Taharix Taharix - 2 months ago 9
C++ Question

c++ data types and how they are represented

I have been playing around with the Babylonian square root algorithm from an assignment in my intro to programming class.
The program works fine and gives pretty accurate answers. My question stems from something weird happening in the line (while guess != result )
I wrote that while statement to check the two terms, and as soon as they are identical, break the loop. However, if you input, say 50 as the starting number, the loop checks two identical numbers three times before it breaks out, instead of once. Is this because there are more numbers being crunched in the background, that the double data type can't display? I know double can go up to 15 decimal places. I hope i'm wording this in a way that is understandable, if anyone needs clarification just ask.
PS- if anyone has tips to help make my code cleaner, please do let me know, I'm trying to learn how to format my code to be as readable as possible.

#include <iostream>

using namespace std;

int main()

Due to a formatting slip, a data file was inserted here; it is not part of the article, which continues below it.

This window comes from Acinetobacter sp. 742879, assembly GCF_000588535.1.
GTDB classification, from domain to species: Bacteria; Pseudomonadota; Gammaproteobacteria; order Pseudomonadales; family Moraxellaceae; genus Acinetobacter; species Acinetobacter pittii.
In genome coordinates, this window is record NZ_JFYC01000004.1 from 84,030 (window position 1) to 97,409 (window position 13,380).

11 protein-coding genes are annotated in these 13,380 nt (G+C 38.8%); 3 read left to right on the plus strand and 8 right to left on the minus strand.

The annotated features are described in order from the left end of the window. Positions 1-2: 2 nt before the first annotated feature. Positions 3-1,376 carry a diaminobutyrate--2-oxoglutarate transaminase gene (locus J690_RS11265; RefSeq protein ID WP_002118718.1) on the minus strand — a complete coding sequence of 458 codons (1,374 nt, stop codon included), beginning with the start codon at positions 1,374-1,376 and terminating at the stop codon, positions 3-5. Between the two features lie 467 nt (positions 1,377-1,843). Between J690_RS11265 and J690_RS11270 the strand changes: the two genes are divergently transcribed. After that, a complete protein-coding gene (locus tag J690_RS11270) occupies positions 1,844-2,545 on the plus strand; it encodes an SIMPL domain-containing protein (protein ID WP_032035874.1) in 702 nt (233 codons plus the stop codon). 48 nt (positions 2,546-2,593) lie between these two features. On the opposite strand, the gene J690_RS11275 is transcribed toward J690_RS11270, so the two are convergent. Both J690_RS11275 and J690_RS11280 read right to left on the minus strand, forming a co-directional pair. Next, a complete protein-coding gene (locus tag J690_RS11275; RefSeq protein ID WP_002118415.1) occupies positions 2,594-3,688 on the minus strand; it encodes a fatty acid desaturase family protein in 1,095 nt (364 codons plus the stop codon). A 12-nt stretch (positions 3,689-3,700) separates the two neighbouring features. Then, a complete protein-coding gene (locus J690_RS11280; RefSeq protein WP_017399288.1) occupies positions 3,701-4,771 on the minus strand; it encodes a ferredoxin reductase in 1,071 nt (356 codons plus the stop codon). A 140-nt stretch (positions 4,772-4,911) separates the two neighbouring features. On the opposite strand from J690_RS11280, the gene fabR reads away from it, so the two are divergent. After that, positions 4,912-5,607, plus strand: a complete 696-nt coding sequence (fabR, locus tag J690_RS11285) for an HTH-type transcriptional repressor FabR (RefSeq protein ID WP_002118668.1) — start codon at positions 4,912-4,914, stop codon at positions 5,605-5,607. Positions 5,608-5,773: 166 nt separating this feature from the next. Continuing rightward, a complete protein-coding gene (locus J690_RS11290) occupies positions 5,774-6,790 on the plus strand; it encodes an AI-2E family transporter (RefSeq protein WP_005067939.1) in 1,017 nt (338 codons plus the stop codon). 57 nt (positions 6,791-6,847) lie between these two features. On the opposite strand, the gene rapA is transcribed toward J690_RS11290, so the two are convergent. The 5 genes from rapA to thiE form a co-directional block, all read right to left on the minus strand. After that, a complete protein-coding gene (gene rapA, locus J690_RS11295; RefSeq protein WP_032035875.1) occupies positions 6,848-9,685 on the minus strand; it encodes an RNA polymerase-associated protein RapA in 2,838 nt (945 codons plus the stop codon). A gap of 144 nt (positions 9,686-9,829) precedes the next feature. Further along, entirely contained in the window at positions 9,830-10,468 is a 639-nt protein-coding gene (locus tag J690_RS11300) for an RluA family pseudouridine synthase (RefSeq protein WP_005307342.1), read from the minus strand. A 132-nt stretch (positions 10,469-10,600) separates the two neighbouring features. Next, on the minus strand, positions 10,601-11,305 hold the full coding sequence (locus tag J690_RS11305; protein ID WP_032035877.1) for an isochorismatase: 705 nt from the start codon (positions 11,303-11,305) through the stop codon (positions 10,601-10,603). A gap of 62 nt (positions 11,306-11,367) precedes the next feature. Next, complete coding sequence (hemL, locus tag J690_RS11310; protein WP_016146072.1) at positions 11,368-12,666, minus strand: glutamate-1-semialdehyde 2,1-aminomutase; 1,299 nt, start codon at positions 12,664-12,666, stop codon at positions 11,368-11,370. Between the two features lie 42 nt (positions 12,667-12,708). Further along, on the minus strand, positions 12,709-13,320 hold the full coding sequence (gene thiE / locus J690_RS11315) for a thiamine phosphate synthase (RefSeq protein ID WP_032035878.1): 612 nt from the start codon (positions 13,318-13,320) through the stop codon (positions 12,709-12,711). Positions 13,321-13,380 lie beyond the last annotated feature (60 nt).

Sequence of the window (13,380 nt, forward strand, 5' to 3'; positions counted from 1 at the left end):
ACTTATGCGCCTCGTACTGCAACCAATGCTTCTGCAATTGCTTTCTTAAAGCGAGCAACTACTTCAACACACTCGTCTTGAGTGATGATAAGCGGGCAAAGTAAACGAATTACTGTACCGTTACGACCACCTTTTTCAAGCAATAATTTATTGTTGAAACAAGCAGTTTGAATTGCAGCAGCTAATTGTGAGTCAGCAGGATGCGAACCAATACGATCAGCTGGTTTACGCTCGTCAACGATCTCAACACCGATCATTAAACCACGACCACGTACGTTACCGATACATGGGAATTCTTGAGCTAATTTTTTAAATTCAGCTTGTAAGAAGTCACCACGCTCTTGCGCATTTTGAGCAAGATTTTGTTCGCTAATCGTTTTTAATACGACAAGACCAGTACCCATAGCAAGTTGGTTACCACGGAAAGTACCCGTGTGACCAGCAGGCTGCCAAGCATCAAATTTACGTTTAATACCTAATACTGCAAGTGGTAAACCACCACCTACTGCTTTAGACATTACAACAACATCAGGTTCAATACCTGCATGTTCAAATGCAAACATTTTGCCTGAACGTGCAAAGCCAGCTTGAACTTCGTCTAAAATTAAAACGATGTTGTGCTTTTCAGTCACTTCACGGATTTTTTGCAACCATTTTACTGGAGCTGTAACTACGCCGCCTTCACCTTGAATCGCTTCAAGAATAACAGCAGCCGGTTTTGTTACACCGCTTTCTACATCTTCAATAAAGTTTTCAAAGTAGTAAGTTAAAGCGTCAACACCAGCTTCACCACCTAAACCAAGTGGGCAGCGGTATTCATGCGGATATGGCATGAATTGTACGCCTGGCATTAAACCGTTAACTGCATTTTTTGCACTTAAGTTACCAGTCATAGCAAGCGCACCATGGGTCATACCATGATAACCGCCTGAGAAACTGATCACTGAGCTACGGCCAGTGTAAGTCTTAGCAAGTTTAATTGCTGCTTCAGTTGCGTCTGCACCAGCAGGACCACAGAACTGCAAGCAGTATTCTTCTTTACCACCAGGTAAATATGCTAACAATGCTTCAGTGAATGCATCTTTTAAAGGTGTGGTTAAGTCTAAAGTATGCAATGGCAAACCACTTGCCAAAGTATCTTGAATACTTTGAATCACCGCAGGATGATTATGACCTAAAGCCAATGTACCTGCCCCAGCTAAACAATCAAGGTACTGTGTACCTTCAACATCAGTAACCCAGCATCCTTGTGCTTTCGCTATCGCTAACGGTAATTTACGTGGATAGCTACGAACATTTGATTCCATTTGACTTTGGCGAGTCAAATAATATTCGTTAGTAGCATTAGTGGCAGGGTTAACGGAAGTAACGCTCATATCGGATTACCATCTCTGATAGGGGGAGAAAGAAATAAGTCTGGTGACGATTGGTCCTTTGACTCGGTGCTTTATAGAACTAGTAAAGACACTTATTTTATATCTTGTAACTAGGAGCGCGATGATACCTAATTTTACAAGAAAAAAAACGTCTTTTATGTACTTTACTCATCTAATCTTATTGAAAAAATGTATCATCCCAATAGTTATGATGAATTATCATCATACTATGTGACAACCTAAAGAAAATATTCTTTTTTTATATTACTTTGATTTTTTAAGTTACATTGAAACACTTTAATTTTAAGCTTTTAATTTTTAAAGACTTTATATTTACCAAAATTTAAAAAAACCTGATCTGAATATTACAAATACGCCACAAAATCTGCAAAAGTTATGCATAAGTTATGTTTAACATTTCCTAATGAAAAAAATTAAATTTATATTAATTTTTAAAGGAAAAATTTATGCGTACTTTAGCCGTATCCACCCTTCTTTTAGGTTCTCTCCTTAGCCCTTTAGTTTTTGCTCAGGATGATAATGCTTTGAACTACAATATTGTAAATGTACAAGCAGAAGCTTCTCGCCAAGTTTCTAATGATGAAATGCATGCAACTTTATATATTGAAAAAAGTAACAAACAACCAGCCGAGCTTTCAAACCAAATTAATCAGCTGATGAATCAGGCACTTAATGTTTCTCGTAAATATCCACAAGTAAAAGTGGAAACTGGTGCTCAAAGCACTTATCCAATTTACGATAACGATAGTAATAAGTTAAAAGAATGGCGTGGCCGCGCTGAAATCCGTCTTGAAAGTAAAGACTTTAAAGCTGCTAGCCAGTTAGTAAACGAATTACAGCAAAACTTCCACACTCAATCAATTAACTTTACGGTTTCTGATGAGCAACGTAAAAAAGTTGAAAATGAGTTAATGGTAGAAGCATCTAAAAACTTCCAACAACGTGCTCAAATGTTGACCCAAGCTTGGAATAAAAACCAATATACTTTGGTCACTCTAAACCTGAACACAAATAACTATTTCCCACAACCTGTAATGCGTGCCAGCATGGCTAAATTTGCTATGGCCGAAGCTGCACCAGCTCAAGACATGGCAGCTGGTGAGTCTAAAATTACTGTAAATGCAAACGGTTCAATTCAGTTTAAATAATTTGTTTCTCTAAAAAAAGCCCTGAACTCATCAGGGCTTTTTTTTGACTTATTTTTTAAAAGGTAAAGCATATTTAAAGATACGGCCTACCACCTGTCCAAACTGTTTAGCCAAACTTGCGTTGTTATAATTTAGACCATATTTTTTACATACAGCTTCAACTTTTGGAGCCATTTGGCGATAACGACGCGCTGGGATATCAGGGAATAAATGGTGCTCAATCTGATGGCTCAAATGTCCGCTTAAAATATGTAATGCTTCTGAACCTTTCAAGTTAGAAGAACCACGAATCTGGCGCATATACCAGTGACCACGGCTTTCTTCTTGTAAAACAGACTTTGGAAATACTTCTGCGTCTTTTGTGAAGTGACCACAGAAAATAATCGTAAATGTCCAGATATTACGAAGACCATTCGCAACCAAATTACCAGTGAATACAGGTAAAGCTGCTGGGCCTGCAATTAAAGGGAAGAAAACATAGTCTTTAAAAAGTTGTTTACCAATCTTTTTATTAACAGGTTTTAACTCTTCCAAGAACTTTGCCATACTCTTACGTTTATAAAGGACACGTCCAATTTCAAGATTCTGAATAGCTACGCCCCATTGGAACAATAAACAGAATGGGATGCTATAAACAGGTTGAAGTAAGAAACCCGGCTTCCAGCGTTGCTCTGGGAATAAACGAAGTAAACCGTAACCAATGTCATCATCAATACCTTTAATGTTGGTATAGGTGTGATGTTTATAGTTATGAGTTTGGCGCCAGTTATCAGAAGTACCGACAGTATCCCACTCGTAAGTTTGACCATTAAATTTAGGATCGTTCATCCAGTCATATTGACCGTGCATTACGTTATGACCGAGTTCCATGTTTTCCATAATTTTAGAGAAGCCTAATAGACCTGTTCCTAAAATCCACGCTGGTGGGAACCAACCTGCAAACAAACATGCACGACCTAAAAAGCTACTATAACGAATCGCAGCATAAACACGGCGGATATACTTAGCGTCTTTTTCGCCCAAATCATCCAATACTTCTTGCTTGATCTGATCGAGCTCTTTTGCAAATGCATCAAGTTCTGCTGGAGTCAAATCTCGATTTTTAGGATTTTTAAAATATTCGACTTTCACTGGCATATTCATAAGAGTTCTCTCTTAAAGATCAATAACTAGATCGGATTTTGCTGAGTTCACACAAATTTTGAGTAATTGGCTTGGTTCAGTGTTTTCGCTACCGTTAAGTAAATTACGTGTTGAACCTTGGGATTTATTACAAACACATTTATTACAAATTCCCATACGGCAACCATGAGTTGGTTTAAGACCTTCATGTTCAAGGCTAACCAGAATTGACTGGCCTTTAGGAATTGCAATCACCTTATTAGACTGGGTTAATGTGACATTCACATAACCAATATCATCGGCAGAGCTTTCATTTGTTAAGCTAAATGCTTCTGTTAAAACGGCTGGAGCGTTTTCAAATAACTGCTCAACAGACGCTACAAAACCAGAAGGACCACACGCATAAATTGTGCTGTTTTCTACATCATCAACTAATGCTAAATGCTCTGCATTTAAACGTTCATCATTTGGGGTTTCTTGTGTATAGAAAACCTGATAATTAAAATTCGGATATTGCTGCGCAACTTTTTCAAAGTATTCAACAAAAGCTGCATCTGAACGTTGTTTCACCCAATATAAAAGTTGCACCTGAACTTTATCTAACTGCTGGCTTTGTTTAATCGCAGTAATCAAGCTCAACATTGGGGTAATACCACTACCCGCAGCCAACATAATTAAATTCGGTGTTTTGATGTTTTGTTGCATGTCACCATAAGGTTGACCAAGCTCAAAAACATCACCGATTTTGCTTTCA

{
double input, // Users number
guess = 2, // First guess, always 2 at beginning
result, // altered guess, becomes guess 1 when repeated
r; // input divided by guess

int steps = 1, // keeps track of step number, for debugging
loop = 1; // controls continue loop

string error_1 = " Warning: input is negative, please pick a new one";

while (loop == 1)
{
cout << "--Babylonian Square Root Algorithm--" << endl;
cout << "Type a positive number to find its square root: ";
cin >> input;

if (input >= 0)
{
while (guess != result) // test here for within 1%
{
r = input / guess;
result = (guess + r) / 2;
// DEBUG
cout << "-------" << endl;
cout << " Step # " << steps << endl;
cout << "-------" << endl;
cout << " R) " << r << endl;
cout << " Guess) " << guess << endl;
cout << " Result) " << result << endl;
steps++;

guess = result;
result = (guess + r) / 2;
cout << result << " is the approximate square root of " << input << endl;
//DEBUG
cout << " Steps required: " << steps - 1 << endl;
}
else
{
cout << error_1 << endl;
}
cout << "Continue? (Yes = 1, No = 0)" << endl;
guess = 2;
result = 0;
steps = 1;
cin >> loop;
cout << "------------------------------------------------------" << endl;
}
return 0;
}
}

Answer

"guess" and "result" are "double" type, it has higher precision than you can see with default cout floating point digit display length.

you think that the numbers are same, but they are not. farther you go from decimal point you can see the difference.

Solution 1: change the cout decimal number display range to a longer value, so that you can see that the numbers are actually different, so while loop didn't break. use cout.precision(17); at the start of code.

Solution 2: change the datatype of guess & result to "float"

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